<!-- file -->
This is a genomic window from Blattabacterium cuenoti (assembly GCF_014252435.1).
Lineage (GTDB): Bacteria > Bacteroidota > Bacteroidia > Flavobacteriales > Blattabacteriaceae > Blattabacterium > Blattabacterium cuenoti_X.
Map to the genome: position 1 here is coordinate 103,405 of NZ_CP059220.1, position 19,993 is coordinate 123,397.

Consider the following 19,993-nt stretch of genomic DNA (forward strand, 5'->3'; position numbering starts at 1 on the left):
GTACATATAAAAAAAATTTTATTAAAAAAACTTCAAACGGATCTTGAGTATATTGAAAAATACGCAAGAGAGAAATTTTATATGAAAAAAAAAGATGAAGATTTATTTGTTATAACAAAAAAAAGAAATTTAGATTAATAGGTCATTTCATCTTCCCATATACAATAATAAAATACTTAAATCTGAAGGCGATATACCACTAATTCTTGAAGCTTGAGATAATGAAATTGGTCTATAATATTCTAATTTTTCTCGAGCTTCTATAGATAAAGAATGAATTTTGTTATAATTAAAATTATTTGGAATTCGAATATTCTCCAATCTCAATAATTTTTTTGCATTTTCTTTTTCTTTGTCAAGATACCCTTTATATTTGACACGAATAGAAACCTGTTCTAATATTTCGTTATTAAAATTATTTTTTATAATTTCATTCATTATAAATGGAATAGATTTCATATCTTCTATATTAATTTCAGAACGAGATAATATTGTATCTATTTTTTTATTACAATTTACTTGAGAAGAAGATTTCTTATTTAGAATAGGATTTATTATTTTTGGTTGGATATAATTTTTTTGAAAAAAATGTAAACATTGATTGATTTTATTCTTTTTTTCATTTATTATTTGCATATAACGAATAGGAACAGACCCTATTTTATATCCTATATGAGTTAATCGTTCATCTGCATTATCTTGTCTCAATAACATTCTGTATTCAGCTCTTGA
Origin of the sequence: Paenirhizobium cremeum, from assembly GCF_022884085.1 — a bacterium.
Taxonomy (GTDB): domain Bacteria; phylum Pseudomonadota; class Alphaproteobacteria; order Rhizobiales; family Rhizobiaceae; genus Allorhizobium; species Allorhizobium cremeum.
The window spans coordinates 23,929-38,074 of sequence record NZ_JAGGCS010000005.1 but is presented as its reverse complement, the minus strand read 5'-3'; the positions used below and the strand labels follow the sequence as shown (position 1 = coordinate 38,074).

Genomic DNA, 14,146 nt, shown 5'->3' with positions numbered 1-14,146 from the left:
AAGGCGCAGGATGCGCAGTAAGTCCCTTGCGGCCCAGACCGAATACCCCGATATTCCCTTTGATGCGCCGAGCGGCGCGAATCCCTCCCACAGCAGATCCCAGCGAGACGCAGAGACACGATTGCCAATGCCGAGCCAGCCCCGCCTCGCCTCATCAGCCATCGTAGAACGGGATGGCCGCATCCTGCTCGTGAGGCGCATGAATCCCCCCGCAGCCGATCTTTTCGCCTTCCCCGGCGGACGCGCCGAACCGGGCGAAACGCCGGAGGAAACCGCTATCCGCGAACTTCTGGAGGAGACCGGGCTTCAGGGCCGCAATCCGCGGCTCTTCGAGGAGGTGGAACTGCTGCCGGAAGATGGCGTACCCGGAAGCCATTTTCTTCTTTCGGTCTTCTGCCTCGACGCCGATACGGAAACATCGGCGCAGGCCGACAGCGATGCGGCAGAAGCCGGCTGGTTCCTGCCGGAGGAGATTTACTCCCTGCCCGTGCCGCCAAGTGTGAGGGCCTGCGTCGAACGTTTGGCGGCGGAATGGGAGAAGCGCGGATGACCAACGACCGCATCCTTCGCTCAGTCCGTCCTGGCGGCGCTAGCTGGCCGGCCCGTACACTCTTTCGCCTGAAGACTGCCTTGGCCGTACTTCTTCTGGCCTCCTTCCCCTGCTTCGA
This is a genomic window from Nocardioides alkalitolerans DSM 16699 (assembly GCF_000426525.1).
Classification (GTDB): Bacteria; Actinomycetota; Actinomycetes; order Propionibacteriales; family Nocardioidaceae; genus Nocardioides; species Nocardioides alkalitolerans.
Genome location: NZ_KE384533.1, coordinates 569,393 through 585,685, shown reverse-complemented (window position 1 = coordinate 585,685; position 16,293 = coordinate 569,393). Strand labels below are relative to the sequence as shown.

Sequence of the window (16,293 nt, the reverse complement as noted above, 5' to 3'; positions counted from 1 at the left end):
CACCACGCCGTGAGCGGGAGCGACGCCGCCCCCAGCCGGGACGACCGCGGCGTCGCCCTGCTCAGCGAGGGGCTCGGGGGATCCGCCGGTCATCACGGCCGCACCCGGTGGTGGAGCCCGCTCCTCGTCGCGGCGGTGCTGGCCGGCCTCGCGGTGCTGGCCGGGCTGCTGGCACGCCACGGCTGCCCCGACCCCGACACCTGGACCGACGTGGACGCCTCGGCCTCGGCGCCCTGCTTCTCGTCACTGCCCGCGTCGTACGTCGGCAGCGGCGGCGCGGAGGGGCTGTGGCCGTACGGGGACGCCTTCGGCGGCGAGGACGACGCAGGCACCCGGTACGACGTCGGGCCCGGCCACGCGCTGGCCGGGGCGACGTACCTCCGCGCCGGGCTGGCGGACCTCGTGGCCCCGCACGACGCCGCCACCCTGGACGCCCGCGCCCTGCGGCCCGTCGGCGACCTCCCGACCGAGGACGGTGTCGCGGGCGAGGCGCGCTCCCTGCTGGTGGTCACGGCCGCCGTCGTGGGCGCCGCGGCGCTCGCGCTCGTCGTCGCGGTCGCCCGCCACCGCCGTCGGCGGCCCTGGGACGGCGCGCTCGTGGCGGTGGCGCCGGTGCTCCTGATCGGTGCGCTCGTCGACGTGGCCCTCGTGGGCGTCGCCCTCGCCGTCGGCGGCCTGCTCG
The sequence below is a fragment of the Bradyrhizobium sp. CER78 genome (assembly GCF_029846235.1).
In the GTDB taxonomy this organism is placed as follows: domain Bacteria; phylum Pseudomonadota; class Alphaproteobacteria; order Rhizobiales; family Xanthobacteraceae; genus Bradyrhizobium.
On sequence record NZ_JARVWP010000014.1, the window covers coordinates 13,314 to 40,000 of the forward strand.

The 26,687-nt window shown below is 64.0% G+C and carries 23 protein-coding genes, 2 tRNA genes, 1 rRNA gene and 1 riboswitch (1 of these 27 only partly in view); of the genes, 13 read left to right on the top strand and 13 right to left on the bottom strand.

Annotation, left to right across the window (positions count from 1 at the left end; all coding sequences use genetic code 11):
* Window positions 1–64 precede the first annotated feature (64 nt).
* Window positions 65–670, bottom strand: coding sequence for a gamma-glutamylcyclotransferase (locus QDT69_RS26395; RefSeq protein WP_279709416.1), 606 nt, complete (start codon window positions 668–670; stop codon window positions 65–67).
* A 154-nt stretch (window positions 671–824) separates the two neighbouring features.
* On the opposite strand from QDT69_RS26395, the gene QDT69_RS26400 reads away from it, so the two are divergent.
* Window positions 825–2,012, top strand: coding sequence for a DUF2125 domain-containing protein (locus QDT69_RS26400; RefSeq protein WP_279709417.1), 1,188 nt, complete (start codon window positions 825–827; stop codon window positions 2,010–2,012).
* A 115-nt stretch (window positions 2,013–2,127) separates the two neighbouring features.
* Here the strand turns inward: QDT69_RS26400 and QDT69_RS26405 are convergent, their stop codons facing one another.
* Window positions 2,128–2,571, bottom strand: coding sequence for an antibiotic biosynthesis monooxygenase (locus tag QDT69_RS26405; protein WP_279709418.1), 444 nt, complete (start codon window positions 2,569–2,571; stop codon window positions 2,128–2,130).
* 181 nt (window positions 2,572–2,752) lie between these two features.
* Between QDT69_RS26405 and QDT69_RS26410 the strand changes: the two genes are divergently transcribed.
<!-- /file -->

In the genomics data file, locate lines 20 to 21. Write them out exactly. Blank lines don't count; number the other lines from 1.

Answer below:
Annotation, left to right across the window (positions count from 1 at the left end; all coding sequences use genetic code 11):
* Window positions 1–64 precede the first annotated feature (64 nt).